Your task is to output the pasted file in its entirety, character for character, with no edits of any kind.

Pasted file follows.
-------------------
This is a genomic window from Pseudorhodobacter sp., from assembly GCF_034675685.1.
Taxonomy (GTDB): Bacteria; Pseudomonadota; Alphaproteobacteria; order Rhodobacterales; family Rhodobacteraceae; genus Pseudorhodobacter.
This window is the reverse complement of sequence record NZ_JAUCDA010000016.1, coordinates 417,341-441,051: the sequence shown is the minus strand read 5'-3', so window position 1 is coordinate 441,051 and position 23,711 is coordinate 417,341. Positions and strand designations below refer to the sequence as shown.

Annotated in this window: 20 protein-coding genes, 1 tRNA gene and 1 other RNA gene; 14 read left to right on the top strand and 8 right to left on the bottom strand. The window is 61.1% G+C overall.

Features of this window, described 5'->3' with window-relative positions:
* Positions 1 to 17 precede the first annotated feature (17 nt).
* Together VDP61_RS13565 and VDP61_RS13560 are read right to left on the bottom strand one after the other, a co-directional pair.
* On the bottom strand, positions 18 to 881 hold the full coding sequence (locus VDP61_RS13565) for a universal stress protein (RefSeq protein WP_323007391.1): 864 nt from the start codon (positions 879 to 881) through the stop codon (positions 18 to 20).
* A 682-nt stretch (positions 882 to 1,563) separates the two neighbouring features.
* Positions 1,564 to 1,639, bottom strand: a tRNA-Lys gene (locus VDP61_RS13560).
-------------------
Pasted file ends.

This is a genomic window from Pseudorhodobacter sp., from assembly GCF_034675685.1.
Taxonomy (GTDB): Bacteria; Pseudomonadota; Alphaproteobacteria; order Rhodobacterales; family Rhodobacteraceae; genus Pseudorhodobacter.
This window is the reverse complement of sequence record NZ_JAUCDA010000016.1, coordinates 417,341-441,051: the sequence shown is the minus strand read 5'-3', so window position 1 is coordinate 441,051 and position 23,711 is coordinate 417,341. Positions and strand designations below refer to the sequence as shown.

Annotated in this window: 20 protein-coding genes, 1 tRNA gene and 1 other RNA gene; 14 read left to right on the top strand and 8 right to left on the bottom strand. The window is 61.1% G+C overall.

Features of this window, described 5'->3' with window-relative positions:
* Positions 1 to 17 precede the first annotated feature (17 nt).
* Together VDP61_RS13565 and VDP61_RS13560 are read right to left on the bottom strand one after the other, a co-directional pair.
* On the bottom strand, positions 18 to 881 hold the full coding sequence (locus VDP61_RS13565) for a universal stress protein (RefSeq protein WP_323007391.1): 864 nt from the start codon (positions 879 to 881) through the stop codon (positions 18 to 20).
* A 682-nt stretch (positions 882 to 1,563) separates the two neighbouring features.
* Positions 1,564 to 1,639, bottom strand: a tRNA-Lys gene (locus VDP61_RS13560).